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Students at Mount Hope/ Nanjemoy Elementary School say being honest and determined as well as being committed to making sure everyone is happy helped their principal, Kristin Shields, win the 2014 Charles County Public Schools Principal of the Year Award and receive the Washington Post’s Distinguished Educational Leadership Award.

Shields has been principal at the Nanjemoy elementary school for three years. She has eight years experience as principal having opened William A. Diggs Elementaary School in Waldorf as principal and taking the helm at J.C. Parks Elementary School in Indian Head for three years. Shields also spent one year as principal at a school in Pennsylvania.

Prior to her administrative positions, Shields taught in elementary school in Prince George’s County.

As much as she loves leading a school, Shields said what she likes best is teaching, and that is part of the reason on any given day Shields can be found in a classroom assisting teachers.

Some students know her as Chef Shields as she assists in wellness initiatives and incentives dressed as a chef.

Older students may call her the writing doctor as she often appears in class wearing a doctor’s white coat and pink stethoscope, walking around assisting students with their writing skills.

“I love working with kids,” Shields said.

Her commitment to education and her ability to lead by example helped earn her the award, according to a press release from the school system.

First-grade teacher Holly Walsh wrote in a nomination letter that Shields conducts upbeat staff meetings and sends positive emails to staff among other positive incentives.

“She is always accessible, and is not one who likes to keep her door closed. When there are problems, she is the first to come up with a solution. She is a great leader in our school and has made many positive changes in the community,” Walsh wrote.

Shields said her school of about 370 students has a lot of community and parent support. Shields describes the school often as the “hub of the community.”

The school hosts many activities that include the Nanjemoy community, including the PTO carnival, fall festival, pet photo contests and the popular Thanksgiving dinner for senior citizens.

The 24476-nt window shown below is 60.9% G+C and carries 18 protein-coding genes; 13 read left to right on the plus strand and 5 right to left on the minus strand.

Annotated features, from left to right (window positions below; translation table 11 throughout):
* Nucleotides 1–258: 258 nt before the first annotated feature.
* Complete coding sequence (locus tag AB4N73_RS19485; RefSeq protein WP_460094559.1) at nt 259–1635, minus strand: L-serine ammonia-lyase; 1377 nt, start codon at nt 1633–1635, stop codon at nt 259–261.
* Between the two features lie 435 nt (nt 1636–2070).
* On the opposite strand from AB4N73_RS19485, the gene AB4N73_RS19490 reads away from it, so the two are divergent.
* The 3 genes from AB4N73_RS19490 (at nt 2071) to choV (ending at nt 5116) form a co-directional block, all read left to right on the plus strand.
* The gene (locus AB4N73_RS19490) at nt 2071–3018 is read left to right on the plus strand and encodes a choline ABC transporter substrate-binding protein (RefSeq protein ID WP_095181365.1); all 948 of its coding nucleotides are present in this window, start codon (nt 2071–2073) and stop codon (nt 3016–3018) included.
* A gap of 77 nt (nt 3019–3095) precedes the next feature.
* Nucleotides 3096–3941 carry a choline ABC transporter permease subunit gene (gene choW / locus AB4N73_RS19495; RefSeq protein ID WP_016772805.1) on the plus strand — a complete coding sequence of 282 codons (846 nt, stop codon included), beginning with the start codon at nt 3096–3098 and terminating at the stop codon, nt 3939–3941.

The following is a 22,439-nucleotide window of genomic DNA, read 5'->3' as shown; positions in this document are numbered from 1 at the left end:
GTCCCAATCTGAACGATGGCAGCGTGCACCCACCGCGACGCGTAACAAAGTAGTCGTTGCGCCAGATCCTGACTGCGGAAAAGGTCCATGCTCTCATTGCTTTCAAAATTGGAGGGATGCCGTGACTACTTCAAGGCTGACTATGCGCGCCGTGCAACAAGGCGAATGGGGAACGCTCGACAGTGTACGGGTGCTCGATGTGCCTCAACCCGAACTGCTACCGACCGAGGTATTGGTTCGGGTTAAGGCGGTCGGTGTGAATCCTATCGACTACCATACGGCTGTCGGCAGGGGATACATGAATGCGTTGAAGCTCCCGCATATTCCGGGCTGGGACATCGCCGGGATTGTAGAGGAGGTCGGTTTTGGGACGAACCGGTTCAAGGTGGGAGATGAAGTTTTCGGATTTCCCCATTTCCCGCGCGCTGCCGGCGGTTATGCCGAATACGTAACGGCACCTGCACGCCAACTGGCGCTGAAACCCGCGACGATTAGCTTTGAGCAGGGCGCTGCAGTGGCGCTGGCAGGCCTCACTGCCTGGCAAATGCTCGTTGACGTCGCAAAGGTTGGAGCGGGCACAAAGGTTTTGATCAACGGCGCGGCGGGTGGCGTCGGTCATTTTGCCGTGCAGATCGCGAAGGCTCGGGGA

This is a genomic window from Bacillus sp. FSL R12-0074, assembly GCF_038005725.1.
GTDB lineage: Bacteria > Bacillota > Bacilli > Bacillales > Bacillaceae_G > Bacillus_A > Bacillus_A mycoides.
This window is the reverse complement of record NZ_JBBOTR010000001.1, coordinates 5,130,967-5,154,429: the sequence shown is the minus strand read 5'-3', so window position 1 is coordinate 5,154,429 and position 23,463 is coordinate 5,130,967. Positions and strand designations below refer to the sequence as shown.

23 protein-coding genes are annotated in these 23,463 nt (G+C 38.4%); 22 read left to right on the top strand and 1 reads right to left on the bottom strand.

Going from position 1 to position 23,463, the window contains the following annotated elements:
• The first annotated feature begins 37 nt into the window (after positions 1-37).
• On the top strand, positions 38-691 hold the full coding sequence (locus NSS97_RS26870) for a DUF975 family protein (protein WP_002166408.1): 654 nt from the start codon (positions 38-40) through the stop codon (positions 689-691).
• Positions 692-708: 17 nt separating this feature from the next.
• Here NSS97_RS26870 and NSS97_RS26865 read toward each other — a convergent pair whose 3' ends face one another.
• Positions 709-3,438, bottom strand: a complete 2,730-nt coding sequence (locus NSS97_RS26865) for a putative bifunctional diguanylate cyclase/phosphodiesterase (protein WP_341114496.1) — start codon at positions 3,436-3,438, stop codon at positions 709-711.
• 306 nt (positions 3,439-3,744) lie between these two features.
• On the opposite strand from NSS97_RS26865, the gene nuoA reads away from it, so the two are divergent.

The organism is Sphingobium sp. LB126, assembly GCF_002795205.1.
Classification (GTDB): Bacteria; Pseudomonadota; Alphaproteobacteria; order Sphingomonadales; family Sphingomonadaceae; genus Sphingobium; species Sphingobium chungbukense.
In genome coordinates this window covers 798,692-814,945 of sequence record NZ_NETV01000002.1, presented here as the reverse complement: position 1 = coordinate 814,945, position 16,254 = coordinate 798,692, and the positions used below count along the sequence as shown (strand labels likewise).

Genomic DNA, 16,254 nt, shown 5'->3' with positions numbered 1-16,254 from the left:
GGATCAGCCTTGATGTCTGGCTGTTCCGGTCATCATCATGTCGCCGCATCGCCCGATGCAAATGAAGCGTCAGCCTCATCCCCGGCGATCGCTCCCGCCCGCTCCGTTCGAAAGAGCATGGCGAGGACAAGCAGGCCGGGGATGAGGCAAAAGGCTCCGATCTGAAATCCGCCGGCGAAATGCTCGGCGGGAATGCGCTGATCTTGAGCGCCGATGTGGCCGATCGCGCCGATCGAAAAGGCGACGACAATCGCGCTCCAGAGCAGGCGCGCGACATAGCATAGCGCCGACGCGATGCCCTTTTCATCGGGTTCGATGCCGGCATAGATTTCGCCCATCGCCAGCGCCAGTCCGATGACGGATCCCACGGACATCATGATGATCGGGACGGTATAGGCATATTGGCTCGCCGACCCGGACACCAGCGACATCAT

Shields did not create all the events but keeps them going year after year to “keep the tradition alive.”

Shields attends as many school events as possible to support staff and students and even attends events at the Nanjemoy Community center to further support the community.

Every morning students will see Shields at the front of the school greeting them as they arrive.

Students say Shields is nice and funny.

“She’s awesome,” said Taylor Bohannon, 10.

Mia Keys, 12, said Shields is determined to make everyone happy.

Looking around the school’s cafeteria during one of several lunch periods, Mia said, “There are actually very happy people here.”

Shields said she loves going to work every day and likes to try and get others to feel the same way about work and school. She said she has many incentives for teachers and students to boost attendance and morale.

Aside from being fun, students say she is also a good leader.

“She’s honest, I can tell you that,” said Grady Klaas, 10.

Grady said Shields has never told a lie to her students.

He said what he likes about her leadership skills is that “she never leaves out important details.”

He said students are up to speed on everything they need to know about the day, especially if there is a change in the schedule or a special event.

Shields said she was honored and humbled to receive the award.

She credits teachers, students and the community for her accomplishment, saying that she is “surrounded by great people.”

The Washington Post each year honors outstanding principals throughout the metropolitan area through its educational foundation, according to a press release from the school system. A committee reviews nominations throughout the school system, and one principal is chosen to represent Charles County in the program as its principal of the year. The Washington Post Education Foundation on May 6 honored Shields during a ceremony and reception for the recipients of the Distinguished Educational Leadership Awards. She was recognized by the Charles County Board of Education at its regularly scheduled school board meeting last month.